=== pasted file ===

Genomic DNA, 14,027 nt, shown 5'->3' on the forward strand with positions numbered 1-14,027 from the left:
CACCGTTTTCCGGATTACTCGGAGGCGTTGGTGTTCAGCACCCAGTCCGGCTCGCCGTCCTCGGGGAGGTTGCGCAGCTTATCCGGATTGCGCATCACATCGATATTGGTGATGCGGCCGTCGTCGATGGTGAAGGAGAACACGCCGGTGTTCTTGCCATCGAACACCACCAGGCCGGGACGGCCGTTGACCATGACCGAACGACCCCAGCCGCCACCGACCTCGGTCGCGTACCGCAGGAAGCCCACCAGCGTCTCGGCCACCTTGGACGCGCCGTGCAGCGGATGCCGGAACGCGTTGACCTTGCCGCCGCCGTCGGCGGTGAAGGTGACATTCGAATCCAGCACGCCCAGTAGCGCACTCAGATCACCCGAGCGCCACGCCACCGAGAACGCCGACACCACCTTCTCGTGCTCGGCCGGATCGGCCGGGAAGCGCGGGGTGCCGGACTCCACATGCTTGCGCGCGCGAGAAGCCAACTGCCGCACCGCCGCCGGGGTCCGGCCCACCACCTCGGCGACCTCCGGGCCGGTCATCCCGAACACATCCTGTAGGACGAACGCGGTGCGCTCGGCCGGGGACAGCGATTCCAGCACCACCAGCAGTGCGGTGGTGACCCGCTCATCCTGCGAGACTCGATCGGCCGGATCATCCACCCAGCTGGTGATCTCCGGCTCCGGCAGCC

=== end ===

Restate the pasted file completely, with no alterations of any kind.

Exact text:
Genomic DNA, 14,027 nt, shown 5'->3' on the forward strand with positions numbered 1-14,027 from the left:
CACCGTTTTCCGGATTACTCGGAGGCGTTGGTGTTCAGCACCCAGTCCGGCTCGCCGTCCTCGGGGAGGTTGCGCAGCTTATCCGGATTGCGCATCACATCGATATTGGTGATGCGGCCGTCGTCGATGGTGAAGGAGAACACGCCGGTGTTCTTGCCATCGAACACCACCAGGCCGGGACGGCCGTTGACCATGACCGAACGACCCCAGCCGCCACCGACCTCGGTCGCGTACCGCAGGAAGCCCACCAGCGTCTCGGCCACCTTGGACGCGCCGTGCAGCGGATGCCGGAACGCGTTGACCTTGCCGCCGCCGTCGGCGGTGAAGGTGACATTCGAATCCAGCACGCCCAGTAGCGCACTCAGATCACCCGAGCGCCACGCCACCGAGAACGCCGACACCACCTTCTCGTGCTCGGCCGGATCGGCCGGGAAGCGCGGGGTGCCGGACTCCACATGCTTGCGCGCGCGAGAAGCCAACTGCCGCACCGCCGCCGGGGTCCGGCCCACCACCTCGGCGACCTCCGGGCCGGTCATCCCGAACACATCCTGTAGGACGAACGCGGTGCGCTCGGCCGGGGACAGCGATTCCAGCACCACCAGCAGTGCGGTGGTGACCCGCTCATCCTGCGAGACTCGATCGGCCGGATCATCCACCCAGCTGGTGATCTCCGGCTCCGGCAGCC